Q : What markets / verticals are you currently focused on ?
A : We are currently focused on the consumer career changer market (through the bootcamp), the consumer skill-builder market (through our professional development evening courses), and the corporate data science training market.
Q : Do you run multiple or concurrent programs ?
A : We run consecutive, non-overlapping bootcamps in both New York and San Francisco. There is a slight overlap between the New York and San Francisco bootcamps.
Q : How do you feel the New York market differs from the Bay Area market for Data Science opportunities?
A : While both markets are huge, there is more opportunity in the Bay Area simply because of the types of companies based there. As a result, data science has become part of the city’s vocabulary. (Where else can you drive on the interstate and see a billboard about machine learning?) On the other hand, there is also probably greater cynicism around data science in the Bay Area. Companies have spent millions on data science in the hopes that it would be a panacea for their businesses. That’s not realistic, which has resulted in a lot of waste. In comparison, New York is still in a slightly earlier stage of its love affair with data science.
Q : Who are the Data Scientists that inspire you?
A : Nate Silver is the king of results-based application of quantitative (statistical) methods to broad-interest predictive problems.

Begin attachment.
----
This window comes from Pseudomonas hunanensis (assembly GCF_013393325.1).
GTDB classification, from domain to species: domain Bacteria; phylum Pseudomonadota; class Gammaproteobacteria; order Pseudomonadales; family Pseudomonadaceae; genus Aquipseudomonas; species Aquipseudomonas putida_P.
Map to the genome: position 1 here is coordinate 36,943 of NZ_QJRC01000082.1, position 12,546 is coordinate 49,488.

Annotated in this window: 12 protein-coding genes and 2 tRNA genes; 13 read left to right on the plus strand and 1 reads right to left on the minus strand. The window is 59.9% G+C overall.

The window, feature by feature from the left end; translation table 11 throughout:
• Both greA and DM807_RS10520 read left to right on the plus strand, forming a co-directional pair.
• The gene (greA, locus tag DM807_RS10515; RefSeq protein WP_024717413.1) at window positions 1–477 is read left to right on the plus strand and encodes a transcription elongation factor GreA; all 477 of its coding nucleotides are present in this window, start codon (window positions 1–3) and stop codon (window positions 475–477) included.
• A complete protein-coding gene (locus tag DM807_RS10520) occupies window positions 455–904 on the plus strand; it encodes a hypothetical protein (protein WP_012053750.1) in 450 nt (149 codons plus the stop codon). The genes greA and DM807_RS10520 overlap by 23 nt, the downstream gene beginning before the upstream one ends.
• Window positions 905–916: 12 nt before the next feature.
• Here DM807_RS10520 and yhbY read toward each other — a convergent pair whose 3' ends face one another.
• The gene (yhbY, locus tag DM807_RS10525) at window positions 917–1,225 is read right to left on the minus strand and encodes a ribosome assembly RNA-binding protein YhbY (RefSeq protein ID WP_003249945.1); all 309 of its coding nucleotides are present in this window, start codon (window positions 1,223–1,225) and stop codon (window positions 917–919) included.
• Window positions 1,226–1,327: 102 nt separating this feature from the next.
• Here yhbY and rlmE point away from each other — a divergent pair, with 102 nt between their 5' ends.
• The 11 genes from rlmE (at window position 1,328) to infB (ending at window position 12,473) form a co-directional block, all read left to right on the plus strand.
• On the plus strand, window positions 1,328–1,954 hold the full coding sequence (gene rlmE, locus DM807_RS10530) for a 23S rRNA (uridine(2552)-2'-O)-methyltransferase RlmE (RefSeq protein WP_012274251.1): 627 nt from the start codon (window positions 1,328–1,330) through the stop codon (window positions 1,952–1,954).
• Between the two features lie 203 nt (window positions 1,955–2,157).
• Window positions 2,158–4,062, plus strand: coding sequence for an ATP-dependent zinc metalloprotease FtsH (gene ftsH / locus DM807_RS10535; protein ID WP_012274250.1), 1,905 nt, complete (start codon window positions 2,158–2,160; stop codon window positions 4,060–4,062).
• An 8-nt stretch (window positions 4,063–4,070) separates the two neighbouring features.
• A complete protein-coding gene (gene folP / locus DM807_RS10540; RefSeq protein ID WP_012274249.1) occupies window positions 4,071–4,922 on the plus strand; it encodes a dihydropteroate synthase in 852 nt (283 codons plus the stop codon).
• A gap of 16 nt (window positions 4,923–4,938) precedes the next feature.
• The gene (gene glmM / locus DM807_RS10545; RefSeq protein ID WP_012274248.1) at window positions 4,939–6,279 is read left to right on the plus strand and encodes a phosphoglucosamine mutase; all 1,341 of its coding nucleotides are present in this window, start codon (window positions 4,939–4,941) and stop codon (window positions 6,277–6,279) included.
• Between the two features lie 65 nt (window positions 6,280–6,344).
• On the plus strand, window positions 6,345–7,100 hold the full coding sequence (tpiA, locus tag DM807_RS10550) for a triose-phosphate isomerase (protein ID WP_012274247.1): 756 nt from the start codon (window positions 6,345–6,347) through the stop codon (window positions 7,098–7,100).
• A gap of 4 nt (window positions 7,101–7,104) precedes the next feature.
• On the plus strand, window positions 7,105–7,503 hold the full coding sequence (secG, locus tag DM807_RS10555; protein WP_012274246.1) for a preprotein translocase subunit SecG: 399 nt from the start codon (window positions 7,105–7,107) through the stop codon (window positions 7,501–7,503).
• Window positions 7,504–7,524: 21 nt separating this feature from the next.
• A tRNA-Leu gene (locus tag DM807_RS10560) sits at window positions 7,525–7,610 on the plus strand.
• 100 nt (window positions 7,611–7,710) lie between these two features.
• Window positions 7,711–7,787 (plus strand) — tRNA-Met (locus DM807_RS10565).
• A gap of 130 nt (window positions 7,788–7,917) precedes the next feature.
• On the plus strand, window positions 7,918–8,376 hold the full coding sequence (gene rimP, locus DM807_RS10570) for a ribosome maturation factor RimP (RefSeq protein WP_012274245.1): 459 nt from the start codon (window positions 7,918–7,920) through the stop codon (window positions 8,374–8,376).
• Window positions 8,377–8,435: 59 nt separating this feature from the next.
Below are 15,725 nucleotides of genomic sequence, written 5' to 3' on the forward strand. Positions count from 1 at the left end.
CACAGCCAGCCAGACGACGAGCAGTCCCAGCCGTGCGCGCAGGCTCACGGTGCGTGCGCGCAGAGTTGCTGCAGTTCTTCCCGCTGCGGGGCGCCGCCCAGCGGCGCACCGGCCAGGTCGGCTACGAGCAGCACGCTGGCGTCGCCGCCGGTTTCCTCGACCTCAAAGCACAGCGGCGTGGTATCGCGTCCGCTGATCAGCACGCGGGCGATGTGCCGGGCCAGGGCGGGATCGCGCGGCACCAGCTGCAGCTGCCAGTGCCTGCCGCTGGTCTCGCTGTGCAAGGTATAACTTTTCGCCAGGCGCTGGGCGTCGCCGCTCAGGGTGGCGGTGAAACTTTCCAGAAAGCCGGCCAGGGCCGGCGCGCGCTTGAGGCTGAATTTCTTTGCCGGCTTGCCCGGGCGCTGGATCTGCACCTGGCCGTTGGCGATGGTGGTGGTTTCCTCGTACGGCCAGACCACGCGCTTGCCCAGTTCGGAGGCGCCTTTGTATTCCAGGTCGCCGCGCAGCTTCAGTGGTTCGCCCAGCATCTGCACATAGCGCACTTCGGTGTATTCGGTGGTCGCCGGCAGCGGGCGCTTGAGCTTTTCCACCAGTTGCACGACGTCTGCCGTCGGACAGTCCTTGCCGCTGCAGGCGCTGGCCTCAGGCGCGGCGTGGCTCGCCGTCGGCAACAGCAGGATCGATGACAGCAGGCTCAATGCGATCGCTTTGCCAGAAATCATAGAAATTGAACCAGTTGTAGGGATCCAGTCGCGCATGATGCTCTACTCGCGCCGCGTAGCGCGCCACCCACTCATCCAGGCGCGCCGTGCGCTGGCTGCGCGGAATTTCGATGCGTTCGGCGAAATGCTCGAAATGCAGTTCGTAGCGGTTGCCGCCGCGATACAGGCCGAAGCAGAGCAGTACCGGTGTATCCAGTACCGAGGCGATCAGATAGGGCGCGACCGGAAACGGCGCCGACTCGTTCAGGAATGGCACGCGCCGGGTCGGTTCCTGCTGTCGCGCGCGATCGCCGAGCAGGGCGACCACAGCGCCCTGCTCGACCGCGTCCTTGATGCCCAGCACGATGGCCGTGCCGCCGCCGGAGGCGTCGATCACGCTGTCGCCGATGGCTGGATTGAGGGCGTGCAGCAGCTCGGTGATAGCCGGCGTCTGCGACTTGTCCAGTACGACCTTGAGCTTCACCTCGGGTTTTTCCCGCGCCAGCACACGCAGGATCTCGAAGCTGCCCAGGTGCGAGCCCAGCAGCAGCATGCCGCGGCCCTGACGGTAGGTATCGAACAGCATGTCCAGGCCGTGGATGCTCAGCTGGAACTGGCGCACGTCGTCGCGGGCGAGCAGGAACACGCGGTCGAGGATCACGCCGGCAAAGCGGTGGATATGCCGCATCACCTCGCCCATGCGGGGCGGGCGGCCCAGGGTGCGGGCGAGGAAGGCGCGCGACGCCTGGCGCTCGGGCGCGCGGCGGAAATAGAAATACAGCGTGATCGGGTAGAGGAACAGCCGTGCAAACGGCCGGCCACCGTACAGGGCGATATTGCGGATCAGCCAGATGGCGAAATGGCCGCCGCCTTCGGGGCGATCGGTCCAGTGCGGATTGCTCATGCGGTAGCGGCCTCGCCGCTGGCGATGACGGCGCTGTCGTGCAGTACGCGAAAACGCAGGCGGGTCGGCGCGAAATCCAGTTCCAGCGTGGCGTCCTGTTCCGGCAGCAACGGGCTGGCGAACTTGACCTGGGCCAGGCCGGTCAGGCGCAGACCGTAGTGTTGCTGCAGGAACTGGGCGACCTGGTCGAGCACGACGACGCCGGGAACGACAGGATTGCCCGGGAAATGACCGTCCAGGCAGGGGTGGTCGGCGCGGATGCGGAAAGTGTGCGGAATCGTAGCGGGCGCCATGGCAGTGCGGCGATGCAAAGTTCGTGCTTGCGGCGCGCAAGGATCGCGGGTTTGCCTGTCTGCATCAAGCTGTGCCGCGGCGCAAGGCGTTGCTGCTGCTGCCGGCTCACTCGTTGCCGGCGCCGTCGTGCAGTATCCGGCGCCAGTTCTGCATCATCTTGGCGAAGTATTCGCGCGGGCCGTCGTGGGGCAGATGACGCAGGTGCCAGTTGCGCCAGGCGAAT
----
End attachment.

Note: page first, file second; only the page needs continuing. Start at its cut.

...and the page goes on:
Claudia Perlich, Chief Data Scientist at Dstillery, is deliciously practical in her talks, singing the praises of regression when everyone wants to talk about the day’s hot models like random forest or neural networks, and advising practical caution and common sense when it comes to troublesome data types like geocoding.
Jake Porway, founder and executive director of DataKind, is truly motivating in his unwavering commitment to “doing good with data science.”
Ben Wellington, the blogger behind I Quant NY, is constant reminder for me of the power of effective storytelling with data, and the need to open up public data to improve living for everyone.
The spirit of data science is that there are plenty of amazing projects available for everyone, and that the technical demands imply that almost none of us could survive and thrive in isolation. The best data science is done by people working together, having a really good time working on very hard problems that would be excruciating without others to rub brain cells together and share the load.
Q : Any parting words for prospective Data Science students or Data Scientists that are just starting their careers?
A : Do your research. These are not light career choices or financial investments. If you are considering a career in data science, talk to data scientists and find out what they do. Similarly, if you are considering attending a data science bootcamp, talk to people who have gone to data science bootcamps and learn about their experience.
Thanks again Jason for taking the time to share some of your experiences with us. We do appreciate it .
To find out more about Metis Data Science you can either reach out to Jason Moss, engage with Metis on twitter @thisismetis or reach out to their former students or Instructors. Metis is starting a new program in San Francisco and is currently accepting applications for the next cohorts starting in Jan 2016 for both San Francisco and New York
Also, please stay tuned for the other Data Science Bootcamps Founder Interviews we have in the pipeline at Data Science Bootcamp Founders Interview Series